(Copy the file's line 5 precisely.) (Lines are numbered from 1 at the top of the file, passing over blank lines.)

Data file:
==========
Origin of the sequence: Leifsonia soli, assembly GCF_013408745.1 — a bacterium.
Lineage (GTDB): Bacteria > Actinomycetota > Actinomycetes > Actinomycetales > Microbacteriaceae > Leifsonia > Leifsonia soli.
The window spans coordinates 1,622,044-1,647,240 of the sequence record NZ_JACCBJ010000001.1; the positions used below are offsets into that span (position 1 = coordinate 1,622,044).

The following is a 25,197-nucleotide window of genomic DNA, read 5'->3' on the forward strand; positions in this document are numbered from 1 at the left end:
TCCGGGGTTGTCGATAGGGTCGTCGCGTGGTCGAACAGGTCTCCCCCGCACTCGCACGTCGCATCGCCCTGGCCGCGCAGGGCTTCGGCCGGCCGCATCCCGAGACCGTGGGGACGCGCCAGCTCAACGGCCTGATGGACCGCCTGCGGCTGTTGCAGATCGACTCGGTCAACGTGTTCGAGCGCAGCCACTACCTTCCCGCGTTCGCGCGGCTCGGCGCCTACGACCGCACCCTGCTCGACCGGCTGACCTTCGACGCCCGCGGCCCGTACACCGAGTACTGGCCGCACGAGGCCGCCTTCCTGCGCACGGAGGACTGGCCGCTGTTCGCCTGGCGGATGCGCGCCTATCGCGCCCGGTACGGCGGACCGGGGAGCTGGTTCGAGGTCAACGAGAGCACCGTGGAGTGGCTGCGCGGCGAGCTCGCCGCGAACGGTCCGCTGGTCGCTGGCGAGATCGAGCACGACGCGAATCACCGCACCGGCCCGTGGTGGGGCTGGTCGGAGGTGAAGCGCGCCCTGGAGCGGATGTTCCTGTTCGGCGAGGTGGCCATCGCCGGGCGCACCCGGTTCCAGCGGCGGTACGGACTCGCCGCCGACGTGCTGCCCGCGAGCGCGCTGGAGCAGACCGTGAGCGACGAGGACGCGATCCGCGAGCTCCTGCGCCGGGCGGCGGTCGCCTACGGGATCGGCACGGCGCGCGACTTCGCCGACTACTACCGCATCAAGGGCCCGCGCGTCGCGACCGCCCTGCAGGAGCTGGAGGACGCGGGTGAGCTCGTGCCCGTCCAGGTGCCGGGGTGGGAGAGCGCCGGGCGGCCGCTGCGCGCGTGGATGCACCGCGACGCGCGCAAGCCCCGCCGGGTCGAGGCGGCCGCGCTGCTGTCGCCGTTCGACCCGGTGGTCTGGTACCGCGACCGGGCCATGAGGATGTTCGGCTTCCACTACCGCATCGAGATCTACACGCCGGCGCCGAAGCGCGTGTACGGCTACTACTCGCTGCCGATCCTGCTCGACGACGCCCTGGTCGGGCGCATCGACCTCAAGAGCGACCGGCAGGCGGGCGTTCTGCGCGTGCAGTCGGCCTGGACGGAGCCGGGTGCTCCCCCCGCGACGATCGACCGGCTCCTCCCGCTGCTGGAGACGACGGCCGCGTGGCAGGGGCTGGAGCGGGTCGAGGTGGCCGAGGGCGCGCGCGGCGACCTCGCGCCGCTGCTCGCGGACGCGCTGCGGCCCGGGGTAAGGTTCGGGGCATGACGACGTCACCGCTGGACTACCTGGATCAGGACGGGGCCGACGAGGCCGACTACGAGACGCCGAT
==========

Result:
TCCGGGGTTGTCGATAGGGTCGTCGCGTGGTCGAACAGGTCTCCCCCGCACTCGCACGTCGCATCGCCCTGGCCGCGCAGGGCTTCGGCCGGCCGCATCCCGAGACCGTGGGGACGCGCCAGCTCAACGGCCTGATGGACCGCCTGCGGCTGTTGCAGATCGACTCGGTCAACGTGTTCGAGCGCAGCCACTACCTTCCCGCGTTCGCGCGGCTCGGCGCCTACGACCGCACCCTGCTCGACCGGCTGACCTTCGACGCCCGCGGCCCGTACACCGAGTACTGGCCGCACGAGGCCGCCTTCCTGCGCACGGAGGACTGGCCGCTGTTCGCCTGGCGGATGCGCGCCTATCGCGCCCGGTACGGCGGACCGGGGAGCTGGTTCGAGGTCAACGAGAGCACCGTGGAGTGGCTGCGCGGCGAGCTCGCCGCGAACGGTCCGCTGGTCGCTGGCGAGATCGAGCACGACGCGAATCACCGCACCGGCCCGTGGTGGGGCTGGTCGGAGGTGAAGCGCGCCCTGGAGCGGATGTTCCTGTTCGGCGAGGTGGCCATCGCCGGGCGCACCCGGTTCCAGCGGCGGTACGGACTCGCCGCCGACGTGCTGCCCGCGAGCGCGCTGGAGCAGACCGTGAGCGACGAGGACGCGATCCGCGAGCTCCTGCGCCGGGCGGCGGTCGCCTACGGGATCGGCACGGCGCGCGACTTCGCCGACTACTACCGCATCAAGGGCCCGCGCGTCGCGACCGCCCTGCAGGAGCTGGAGGACGCGGGTGAGCTCGTGCCCGTCCAGGTGCCGGGGTGGGAGAGCGCCGGGCGGCCGCTGCGCGCGTGGATGCACCGCGACGCGCGCAAGCCCCGCCGGGTCGAGGCGGCCGCGCTGCTGTCGCCGTTCGACCCGGTGGTCTGGTACCGCGACCGGGCCATGAGGATGTTCGGCTTCCACTACCGCATCGAGATCTACACGCCGGCGCCGAAGCGCGTGTACGGCTACTACTCGCTGCCGATCCTGCTCGACGACGCCCTGGTCGGGCGCATCGACCTCAAGAGCGACCGGCAGGCGGGCGTTCTGCGCGTGCAGTCGGCCTGGACGGAGCCGGGTGCTCCCCCCGCGACGATCGACCGGCTCCTCCCGCTGCTGGAGACGACGGCCGCGTGGCAGGGGCTGGAGCGGGTCGAGGTGGCCGAGGGCGCGCGCGGCGACCTCGCGCCGCTGCTCGCGGACGCGCTGCGGCCCGGGGTAAGGTTCGGGGCATGACGACGTCACCGCTGGACTACCTGGATCAGGACGGGGCCGACGAGGCCGACTACGAGACGCCGAT